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Balancing Guided Reading and Authentic Discovery

This blog post was originally published by Amber Chandler on May 21, 2017 on MiddleWeb.Com

How much pre-teaching and context-building should we do when we teach novels from earlier cultural eras? How much is too much in a project-driven, discovery based classroom?

In early April I wrote an article for the Getting Smart blog about allowing my eighth grade students the opportunity for authentic discovery. In this case – of a coming-of-age novel. I had just taught The Outsiders for the first time, and I hadn’t done any pre-teaching at all.

We jumped into the book, and as students constructed their own meaning, they were very much relating to the universal aspects of teenage life. They were shocked when I asked, after they had finished, “How does it make you feel to learn that the person who wrote this book was a 16 year old girl named Suzy? S.E. Hinton?”

I was invigorated that my students were experiencing literature in a way that I had so many times. Cold reads, letting the words wash over you, soaking up the nuances of the language and dialogue, tapping into the story as a story, nothing more. No prep. No history lessons.

Fast forward to May

Now, something extraordinary has happened. The year is winding down, and it is time for our Passion Projects. These projects are very individualized and highly independent. Most of my 2017 kiddos, as usual, jumped into the process, eager to explore a topic on their own. (Here are some of  last year’s projects.) This is exactly what I was getting at in my Getting Smart article – more “authentic discovery.”

However, there were some students who I had concerns about. The first part of the project is to read 100 pages of non-fiction on their chosen topic, and when I did my initial checkpoint, I knew that I needed to intervene.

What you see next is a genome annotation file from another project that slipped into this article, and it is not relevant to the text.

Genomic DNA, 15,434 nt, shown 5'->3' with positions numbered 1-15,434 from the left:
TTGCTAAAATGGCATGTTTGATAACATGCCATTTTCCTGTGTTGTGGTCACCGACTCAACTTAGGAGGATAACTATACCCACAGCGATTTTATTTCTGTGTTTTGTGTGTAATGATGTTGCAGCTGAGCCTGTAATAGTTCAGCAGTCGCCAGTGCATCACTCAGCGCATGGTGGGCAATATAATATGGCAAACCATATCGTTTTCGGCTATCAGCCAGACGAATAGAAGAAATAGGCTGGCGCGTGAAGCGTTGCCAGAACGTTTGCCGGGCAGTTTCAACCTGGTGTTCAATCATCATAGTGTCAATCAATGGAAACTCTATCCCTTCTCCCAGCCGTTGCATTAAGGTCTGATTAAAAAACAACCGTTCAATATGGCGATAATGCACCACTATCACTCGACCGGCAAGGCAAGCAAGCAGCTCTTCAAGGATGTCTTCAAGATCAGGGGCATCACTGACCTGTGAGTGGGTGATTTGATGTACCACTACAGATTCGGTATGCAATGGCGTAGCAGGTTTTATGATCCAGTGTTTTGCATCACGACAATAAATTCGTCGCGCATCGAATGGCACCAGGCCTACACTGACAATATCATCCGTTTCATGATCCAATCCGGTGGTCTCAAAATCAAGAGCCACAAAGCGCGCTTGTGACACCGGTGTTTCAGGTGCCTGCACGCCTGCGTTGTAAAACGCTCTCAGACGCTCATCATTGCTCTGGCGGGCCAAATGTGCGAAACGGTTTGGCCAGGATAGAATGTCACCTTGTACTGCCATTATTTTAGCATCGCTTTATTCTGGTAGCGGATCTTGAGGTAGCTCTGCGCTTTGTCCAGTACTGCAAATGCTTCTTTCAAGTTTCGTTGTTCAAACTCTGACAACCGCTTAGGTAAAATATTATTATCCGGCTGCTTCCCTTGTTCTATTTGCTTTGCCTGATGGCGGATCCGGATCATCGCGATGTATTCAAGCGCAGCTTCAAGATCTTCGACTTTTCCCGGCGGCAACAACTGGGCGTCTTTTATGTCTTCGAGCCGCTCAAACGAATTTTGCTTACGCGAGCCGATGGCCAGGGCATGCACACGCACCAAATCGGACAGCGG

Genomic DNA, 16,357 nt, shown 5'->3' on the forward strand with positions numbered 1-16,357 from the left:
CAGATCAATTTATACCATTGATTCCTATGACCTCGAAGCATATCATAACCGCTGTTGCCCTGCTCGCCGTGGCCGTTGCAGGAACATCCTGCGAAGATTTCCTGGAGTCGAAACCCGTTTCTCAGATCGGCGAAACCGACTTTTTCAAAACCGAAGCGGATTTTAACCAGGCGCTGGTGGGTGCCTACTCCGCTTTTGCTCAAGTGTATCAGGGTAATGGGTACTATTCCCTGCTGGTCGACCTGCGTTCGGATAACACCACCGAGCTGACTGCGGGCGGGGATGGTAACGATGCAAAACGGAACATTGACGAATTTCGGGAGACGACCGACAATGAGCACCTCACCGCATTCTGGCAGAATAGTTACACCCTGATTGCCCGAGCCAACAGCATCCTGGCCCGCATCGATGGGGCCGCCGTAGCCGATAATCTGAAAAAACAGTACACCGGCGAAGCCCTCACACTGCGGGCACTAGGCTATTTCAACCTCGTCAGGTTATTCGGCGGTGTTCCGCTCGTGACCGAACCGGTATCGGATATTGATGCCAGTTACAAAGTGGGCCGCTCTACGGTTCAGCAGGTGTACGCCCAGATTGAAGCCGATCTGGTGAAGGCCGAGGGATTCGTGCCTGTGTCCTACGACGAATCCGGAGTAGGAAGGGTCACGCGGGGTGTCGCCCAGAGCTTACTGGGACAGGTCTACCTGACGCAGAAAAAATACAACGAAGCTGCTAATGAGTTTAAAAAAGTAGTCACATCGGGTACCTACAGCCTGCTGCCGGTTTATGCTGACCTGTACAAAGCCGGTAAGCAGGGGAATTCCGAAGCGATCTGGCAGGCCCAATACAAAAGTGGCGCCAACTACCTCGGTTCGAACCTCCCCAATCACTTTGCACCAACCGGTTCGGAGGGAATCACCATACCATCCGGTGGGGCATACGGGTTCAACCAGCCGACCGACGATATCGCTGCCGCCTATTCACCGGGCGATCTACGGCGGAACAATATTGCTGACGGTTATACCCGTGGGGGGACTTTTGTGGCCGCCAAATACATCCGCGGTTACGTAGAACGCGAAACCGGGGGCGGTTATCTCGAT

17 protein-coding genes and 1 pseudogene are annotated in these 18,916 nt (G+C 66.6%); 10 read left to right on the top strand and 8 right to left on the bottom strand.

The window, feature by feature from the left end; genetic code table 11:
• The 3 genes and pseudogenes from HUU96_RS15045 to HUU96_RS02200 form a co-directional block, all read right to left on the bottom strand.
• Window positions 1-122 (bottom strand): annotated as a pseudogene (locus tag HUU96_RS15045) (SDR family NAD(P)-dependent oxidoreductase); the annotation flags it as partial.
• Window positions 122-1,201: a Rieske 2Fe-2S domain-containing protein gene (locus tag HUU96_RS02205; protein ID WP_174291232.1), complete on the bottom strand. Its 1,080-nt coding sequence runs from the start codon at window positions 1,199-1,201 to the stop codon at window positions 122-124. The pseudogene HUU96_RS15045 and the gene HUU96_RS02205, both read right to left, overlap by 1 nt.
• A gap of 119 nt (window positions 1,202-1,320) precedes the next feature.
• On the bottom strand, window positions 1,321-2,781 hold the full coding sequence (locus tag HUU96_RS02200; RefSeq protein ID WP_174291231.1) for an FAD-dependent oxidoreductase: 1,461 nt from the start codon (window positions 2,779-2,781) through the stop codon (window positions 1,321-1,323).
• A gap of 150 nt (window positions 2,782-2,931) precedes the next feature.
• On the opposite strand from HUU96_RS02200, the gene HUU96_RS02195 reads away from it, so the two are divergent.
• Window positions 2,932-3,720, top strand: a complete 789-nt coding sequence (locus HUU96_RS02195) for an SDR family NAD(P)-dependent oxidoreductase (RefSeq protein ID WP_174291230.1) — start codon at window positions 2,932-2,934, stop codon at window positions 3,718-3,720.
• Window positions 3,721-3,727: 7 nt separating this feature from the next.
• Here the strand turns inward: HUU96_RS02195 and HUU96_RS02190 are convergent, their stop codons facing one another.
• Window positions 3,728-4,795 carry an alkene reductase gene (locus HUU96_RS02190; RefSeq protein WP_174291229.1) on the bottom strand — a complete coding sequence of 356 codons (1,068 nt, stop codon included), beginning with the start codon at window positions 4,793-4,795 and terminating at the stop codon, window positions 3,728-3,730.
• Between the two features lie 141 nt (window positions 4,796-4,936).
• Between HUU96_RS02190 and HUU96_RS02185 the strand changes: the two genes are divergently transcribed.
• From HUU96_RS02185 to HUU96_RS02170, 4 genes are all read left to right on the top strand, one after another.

About a dozen students were behind enough that I made the decision to create a “guided project” for them. It isn’t a punishment, and the work is still really engaging and interesting, but it is meant to help students manage their time. Guided projects are nothing new for my project based classroom (you can check out the Guided Giver Project here), so there is no stigma attached.

Anyway, I decided to build on the success of the The Outsiders unit and create a webquest exploring some of the 1960s history and culture that formed the book’s backdrop. The “guided” students would still be doing research, and they would also have the all-important final 10-minute culminating presentation.

A few days after both the independent projects and the webquest were in full swing, an odd thing happened. Class by eighth grade class, some students who were doing the Passion Project – which my students always love! – were asking me if they could do the guided webquest about The Outsiders instead.

A flexible classroom dilemma